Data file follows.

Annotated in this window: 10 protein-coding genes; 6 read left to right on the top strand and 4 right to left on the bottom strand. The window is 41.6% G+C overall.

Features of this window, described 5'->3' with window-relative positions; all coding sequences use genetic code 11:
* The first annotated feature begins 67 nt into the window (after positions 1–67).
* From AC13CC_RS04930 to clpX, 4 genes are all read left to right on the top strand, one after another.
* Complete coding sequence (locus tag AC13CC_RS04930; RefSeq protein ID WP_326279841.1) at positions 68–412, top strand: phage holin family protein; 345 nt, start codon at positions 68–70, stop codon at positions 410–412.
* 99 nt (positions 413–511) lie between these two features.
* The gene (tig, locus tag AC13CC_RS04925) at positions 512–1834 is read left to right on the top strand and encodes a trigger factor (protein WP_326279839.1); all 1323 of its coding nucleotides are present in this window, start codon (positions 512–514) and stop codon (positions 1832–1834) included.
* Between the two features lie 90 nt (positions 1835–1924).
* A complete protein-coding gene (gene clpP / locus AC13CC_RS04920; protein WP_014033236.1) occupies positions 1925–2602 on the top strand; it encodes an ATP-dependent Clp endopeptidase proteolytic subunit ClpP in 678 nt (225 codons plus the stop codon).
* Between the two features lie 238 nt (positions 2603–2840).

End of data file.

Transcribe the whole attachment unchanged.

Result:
Annotated in this window: 10 protein-coding genes; 6 read left to right on the top strand and 4 right to left on the bottom strand. The window is 41.6% G+C overall.

Features of this window, described 5'->3' with window-relative positions; all coding sequences use genetic code 11:
* The first annotated feature begins 67 nt into the window (after positions 1–67).
* From AC13CC_RS04930 to clpX, 4 genes are all read left to right on the top strand, one after another.
* Complete coding sequence (locus tag AC13CC_RS04930; RefSeq protein ID WP_326279841.1) at positions 68–412, top strand: phage holin family protein; 345 nt, start codon at positions 68–70, stop codon at positions 410–412.
* 99 nt (positions 413–511) lie between these two features.
* The gene (tig, locus tag AC13CC_RS04925) at positions 512–1834 is read left to right on the top strand and encodes a trigger factor (protein WP_326279839.1); all 1323 of its coding nucleotides are present in this window, start codon (positions 512–514) and stop codon (positions 1832–1834) included.
* Between the two features lie 90 nt (positions 1835–1924).
* A complete protein-coding gene (gene clpP / locus AC13CC_RS04920; protein WP_014033236.1) occupies positions 1925–2602 on the top strand; it encodes an ATP-dependent Clp endopeptidase proteolytic subunit ClpP in 678 nt (225 codons plus the stop codon).
* Between the two features lie 238 nt (positions 2603–2840).